“I’ve no doubt that he will, he’ll make a very strong recovery,” said Johnson. “He’s a naturally obviously very resilient character and I’m sure he’ll come through it very well.”
US President Donald Trump’s diagnosis as COVID-19 positive adds extraordinary drama to an already fast-moving and tumultuous US election campaign.
Here are the five facts about the infection of the US president.
Joe Biden, the Democratic presidential nominee, pulled advertisements attacking Trump off the air but otherwise continued his campaign, travelling to Michigan after testing negative for the virus.
At a union hall in Grand Rapids, Biden said he was praying for his rival’s recovery. However, he also implicitly criticised Trump, who has mocked Biden for routinely wearing a mask and has held huge campaign rallies with little social distancing.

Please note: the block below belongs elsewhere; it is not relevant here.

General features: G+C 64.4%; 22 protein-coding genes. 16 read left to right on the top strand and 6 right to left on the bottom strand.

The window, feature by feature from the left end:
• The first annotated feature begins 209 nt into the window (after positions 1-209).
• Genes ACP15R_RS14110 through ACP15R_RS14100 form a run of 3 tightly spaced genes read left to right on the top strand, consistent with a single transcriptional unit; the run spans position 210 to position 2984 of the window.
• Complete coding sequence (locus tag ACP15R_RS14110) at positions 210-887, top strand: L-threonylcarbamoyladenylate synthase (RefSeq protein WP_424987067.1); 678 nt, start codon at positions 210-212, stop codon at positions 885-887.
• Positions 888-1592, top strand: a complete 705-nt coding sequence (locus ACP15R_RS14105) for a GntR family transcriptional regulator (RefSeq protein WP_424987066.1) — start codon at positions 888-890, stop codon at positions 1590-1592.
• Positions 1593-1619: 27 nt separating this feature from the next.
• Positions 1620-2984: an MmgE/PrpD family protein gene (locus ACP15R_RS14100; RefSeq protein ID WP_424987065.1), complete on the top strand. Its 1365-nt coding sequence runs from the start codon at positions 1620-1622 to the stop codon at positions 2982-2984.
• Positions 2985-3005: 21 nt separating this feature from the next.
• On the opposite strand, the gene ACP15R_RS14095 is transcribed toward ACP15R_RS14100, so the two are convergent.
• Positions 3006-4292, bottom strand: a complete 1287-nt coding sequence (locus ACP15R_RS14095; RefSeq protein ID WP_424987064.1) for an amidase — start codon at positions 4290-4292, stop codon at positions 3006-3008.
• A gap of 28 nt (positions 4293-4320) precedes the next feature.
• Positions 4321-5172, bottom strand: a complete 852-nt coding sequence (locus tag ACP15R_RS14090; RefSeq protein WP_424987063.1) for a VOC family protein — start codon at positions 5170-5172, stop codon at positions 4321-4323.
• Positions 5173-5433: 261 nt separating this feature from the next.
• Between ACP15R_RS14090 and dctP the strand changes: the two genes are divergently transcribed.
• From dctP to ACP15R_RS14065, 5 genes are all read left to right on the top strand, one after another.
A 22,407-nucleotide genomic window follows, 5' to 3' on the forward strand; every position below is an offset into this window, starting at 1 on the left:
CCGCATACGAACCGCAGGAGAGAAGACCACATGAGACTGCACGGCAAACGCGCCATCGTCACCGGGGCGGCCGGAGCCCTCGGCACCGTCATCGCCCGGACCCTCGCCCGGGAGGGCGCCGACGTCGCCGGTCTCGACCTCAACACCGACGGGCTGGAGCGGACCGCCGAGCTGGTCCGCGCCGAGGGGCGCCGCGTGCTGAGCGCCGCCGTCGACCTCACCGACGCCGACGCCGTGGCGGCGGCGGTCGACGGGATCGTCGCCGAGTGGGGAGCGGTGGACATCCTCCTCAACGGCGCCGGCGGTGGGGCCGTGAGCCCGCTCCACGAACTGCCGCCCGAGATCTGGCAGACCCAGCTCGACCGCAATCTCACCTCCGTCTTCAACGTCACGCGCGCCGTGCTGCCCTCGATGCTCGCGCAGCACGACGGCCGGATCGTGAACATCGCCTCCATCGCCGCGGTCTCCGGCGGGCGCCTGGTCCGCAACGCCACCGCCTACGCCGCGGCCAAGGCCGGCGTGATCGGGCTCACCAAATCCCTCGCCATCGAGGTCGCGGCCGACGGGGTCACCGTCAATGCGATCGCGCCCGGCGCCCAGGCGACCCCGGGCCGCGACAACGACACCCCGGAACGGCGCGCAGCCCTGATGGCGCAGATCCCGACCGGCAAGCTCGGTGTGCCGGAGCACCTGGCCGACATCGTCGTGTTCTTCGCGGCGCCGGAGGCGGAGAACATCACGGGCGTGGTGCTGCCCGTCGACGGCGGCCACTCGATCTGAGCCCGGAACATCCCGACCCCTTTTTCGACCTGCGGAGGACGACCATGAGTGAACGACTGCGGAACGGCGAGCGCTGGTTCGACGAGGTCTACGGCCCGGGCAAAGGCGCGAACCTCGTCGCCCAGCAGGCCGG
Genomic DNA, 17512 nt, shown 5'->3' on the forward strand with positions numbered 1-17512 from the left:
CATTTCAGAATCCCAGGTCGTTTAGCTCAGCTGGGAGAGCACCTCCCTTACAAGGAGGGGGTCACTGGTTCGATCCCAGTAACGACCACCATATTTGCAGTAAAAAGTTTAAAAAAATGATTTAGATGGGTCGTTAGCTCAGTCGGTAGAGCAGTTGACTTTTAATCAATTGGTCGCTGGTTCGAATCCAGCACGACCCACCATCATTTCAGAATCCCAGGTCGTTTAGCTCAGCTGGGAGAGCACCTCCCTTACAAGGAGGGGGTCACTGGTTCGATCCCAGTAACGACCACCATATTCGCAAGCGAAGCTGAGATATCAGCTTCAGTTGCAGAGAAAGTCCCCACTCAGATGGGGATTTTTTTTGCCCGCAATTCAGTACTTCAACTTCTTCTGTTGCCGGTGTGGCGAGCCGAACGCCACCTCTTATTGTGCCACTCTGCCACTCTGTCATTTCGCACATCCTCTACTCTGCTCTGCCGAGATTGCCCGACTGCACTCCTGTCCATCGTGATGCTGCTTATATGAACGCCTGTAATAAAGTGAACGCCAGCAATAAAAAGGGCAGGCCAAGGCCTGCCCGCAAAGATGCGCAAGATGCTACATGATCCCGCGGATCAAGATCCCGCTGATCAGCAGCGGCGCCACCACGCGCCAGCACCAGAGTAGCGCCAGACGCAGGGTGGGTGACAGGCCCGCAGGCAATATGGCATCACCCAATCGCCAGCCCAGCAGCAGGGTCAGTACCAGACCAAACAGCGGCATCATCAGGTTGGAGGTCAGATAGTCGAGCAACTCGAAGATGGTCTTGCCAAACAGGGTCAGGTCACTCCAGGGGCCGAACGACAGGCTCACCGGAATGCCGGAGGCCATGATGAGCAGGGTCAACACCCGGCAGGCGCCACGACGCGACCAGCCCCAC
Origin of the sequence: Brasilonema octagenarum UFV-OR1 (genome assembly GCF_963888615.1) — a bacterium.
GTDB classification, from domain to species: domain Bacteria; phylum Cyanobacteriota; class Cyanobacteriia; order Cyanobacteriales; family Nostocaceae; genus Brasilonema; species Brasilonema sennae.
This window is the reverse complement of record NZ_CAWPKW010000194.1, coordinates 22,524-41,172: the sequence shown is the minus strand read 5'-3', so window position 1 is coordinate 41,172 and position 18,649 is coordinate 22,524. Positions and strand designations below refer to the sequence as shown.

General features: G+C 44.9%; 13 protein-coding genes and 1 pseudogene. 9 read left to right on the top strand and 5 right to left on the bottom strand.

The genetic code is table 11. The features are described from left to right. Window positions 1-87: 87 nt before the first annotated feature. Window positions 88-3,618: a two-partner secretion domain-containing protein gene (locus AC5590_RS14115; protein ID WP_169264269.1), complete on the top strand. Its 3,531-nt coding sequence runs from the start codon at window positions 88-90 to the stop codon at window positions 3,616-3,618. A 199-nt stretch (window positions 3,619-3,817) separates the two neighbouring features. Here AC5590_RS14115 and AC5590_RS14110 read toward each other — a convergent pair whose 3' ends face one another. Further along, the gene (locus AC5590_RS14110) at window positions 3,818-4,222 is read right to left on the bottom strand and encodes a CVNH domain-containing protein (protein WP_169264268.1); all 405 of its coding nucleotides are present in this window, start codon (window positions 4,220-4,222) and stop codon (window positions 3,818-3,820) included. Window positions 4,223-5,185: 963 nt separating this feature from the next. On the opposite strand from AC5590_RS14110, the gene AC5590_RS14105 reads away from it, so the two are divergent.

“Be patriotic,” Biden said. “It’s not about being a tough guy. It’s about doing your part.”
The US president catches a deadly virus amid a worldwide pandemic and Americans are left in the dark regarding many of the details.
That may sound like a possible scenario involving Donald Trump and his COVID-19 diagnosis but, in reality, it was President Woodrow Wilson in 1919 who kept his bout with the “Spanish flu” under wraps.
Read more on the long history of hiding US presidential illnesses here.
President Donald Trump has sought to minimise the risks of the coronavirus since it first emerged and has contradicted US public health experts as he pushed to reopen the US economy.
On the campaign trail, Trump has mocked his Democratic rival Joe Biden for excessive caution and warned voters Biden would seek to shut down the US economy to control the virus.
Read his comments on the virus here.
Donald Trump has a mild fever, a source familiar with the matter told the Reuters news agency, regarding the US president’s current condition.